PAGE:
More stuff from NREL Solar Radiation BMS

Using hourly data from http://www.nrel.gov/midc/srrl_bms/ gives the possibility of checking the effect of cloud cover on upward and downward long wave infrared radiation (ULWIR and DLWIR), time of observation TOBs on temperature readings.

Cloud cover effect on D/ULWIR

Data from 2004 to present (hourly)

Using data at around dawn when solar heating is minimal (would be better to have data pre dawn but cloud coverage is not measured in the dark) it should be possible to see the effect of clouds on DLWIR.

This is the plot:

The effect of clouds is most noticeable up to 25% coverage but does continue increasing up to about 80%. In this plot temperature has been constrained to 16 to 22C and RH 20 to 45% for time from 0:00 to 8:00am.
Constraints cannot easily be made tighter else total data returned fall to zero.

Time of Observation (TOBS).

One measurement per day max and min calculated for 23 hours prior to last measurement. Constraints on cloud cover is tricky since no information is available over night so some expected perturbation may be seen at sunrise/sunset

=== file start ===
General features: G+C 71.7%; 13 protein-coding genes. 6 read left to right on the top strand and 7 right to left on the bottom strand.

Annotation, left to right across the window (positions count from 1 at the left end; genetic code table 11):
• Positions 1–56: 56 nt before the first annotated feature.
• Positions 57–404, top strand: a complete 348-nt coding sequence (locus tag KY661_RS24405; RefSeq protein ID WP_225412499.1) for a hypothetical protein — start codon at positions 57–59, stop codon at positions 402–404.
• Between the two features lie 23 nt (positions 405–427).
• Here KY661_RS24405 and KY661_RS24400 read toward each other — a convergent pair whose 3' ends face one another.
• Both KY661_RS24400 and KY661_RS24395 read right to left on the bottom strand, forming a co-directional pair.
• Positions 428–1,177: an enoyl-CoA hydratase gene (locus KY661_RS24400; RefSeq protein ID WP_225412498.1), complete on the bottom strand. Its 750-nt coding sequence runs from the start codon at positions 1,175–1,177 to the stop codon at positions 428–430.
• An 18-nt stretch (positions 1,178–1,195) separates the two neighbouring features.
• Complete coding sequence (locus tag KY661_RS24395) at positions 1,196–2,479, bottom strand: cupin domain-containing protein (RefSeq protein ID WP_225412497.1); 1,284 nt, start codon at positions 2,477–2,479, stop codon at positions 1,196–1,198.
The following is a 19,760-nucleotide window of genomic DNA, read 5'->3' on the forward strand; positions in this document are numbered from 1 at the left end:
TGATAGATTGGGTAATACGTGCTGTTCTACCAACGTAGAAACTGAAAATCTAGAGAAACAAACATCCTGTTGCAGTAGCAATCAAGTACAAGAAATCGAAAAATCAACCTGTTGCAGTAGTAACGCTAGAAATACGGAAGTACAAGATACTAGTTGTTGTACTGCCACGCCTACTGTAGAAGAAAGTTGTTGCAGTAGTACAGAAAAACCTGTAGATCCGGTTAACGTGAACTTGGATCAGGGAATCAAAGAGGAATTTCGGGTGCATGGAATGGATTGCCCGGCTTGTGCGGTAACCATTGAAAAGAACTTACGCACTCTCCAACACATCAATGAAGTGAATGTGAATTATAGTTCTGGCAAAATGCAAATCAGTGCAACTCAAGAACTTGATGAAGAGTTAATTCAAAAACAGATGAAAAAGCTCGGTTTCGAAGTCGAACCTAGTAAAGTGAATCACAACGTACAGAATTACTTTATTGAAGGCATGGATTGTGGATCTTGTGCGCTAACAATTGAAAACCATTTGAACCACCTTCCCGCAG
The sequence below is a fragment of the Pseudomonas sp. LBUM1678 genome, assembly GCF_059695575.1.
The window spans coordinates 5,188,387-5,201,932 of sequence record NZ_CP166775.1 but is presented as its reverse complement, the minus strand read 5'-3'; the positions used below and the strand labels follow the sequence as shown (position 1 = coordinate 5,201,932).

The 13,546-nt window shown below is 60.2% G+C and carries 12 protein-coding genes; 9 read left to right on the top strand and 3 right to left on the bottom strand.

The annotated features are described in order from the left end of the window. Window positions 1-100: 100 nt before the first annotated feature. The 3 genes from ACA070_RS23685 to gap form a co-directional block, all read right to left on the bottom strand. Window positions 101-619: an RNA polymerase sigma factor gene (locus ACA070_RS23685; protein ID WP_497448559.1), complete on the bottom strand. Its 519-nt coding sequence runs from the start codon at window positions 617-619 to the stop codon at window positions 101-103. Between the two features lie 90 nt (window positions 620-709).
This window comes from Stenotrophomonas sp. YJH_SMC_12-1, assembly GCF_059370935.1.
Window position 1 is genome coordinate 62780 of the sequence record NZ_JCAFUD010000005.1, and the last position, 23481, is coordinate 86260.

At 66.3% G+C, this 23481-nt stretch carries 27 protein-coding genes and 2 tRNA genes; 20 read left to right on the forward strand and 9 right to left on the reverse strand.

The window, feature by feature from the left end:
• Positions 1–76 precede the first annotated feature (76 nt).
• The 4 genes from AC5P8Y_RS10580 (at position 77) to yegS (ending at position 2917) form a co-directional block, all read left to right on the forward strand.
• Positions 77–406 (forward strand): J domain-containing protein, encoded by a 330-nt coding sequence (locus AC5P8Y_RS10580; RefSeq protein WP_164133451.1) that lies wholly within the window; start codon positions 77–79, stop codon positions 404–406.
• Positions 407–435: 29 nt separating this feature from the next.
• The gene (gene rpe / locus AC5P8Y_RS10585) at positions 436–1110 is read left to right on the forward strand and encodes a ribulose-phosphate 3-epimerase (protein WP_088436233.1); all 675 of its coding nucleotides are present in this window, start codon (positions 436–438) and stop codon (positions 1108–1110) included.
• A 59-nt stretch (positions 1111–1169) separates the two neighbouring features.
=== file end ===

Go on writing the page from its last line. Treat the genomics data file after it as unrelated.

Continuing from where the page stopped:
Within the constraints noted in the chart header, the data for each hour over the record is split into 2 - 1st quartile and 3rd quartile (this lowers the effect of false max and min values). the hourly data returned is then averaged

Data is for all Augusts on record.
The day time cloud cover effect is noticeable (0 to 10% cover - night is o to 100%).

Removing the cloud constraint gives this plot:

It looks as if TOBs could change temperature measurements by +-1.5C

A couple of cloud coverage per hour plots January and July

The early and late drop offs in coverage may be an effect of the measurement method seems a bit consistent with both plots.

However it seems that cloud coverage in jan is costant with time of day wheras in july cloud coverage increases with time.

Effect of relative humidity on DLWIR.

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